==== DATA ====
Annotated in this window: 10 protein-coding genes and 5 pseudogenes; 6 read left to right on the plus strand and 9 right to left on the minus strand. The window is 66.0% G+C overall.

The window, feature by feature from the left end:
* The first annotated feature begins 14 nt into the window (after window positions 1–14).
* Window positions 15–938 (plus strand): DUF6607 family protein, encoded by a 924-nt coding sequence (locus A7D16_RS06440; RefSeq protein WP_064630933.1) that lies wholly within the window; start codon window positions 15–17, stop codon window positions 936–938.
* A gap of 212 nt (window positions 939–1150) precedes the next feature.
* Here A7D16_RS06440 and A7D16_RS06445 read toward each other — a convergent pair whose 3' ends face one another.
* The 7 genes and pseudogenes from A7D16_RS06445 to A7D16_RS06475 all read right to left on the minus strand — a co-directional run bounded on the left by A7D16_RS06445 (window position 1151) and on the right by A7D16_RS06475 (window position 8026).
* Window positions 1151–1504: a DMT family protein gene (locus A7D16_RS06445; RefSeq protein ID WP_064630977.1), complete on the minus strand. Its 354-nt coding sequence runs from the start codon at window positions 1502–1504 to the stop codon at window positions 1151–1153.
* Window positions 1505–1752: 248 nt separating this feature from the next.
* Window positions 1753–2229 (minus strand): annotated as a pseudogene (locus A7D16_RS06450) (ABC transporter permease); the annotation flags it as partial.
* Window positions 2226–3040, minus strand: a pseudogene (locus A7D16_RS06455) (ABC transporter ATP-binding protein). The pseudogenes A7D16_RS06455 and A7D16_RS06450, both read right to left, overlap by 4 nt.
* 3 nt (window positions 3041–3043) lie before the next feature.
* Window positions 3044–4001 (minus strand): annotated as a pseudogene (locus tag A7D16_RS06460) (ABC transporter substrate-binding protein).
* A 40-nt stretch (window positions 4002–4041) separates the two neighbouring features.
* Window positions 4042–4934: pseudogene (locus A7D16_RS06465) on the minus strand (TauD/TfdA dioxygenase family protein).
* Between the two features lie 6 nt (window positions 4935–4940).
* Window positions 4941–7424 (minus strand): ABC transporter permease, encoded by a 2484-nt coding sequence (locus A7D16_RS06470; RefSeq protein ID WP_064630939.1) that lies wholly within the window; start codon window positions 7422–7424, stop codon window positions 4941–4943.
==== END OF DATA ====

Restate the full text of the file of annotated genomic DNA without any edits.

Annotated in this window: 10 protein-coding genes and 5 pseudogenes; 6 read left to right on the plus strand and 9 right to left on the minus strand. The window is 66.0% G+C overall.

The window, feature by feature from the left end:
* The first annotated feature begins 14 nt into the window (after window positions 1–14).
* Window positions 15–938 (plus strand): DUF6607 family protein, encoded by a 924-nt coding sequence (locus A7D16_RS06440; RefSeq protein WP_064630933.1) that lies wholly within the window; start codon window positions 15–17, stop codon window positions 936–938.
* A gap of 212 nt (window positions 939–1150) precedes the next feature.
* Here A7D16_RS06440 and A7D16_RS06445 read toward each other — a convergent pair whose 3' ends face one another.
* The 7 genes and pseudogenes from A7D16_RS06445 to A7D16_RS06475 all read right to left on the minus strand — a co-directional run bounded on the left by A7D16_RS06445 (window position 1151) and on the right by A7D16_RS06475 (window position 8026).
* Window positions 1151–1504: a DMT family protein gene (locus A7D16_RS06445; RefSeq protein ID WP_064630977.1), complete on the minus strand. Its 354-nt coding sequence runs from the start codon at window positions 1502–1504 to the stop codon at window positions 1151–1153.
* Window positions 1505–1752: 248 nt separating this feature from the next.
* Window positions 1753–2229 (minus strand): annotated as a pseudogene (locus A7D16_RS06450) (ABC transporter permease); the annotation flags it as partial.
* Window positions 2226–3040, minus strand: a pseudogene (locus A7D16_RS06455) (ABC transporter ATP-binding protein). The pseudogenes A7D16_RS06455 and A7D16_RS06450, both read right to left, overlap by 4 nt.
* 3 nt (window positions 3041–3043) lie before the next feature.
* Window positions 3044–4001 (minus strand): annotated as a pseudogene (locus tag A7D16_RS06460) (ABC transporter substrate-binding protein).
* A 40-nt stretch (window positions 4002–4041) separates the two neighbouring features.
* Window positions 4042–4934: pseudogene (locus A7D16_RS06465) on the minus strand (TauD/TfdA dioxygenase family protein).
* Between the two features lie 6 nt (window positions 4935–4940).
* Window positions 4941–7424 (minus strand): ABC transporter permease, encoded by a 2484-nt coding sequence (locus A7D16_RS06470; RefSeq protein ID WP_064630939.1) that lies wholly within the window; start codon window positions 7422–7424, stop codon window positions 4941–4943.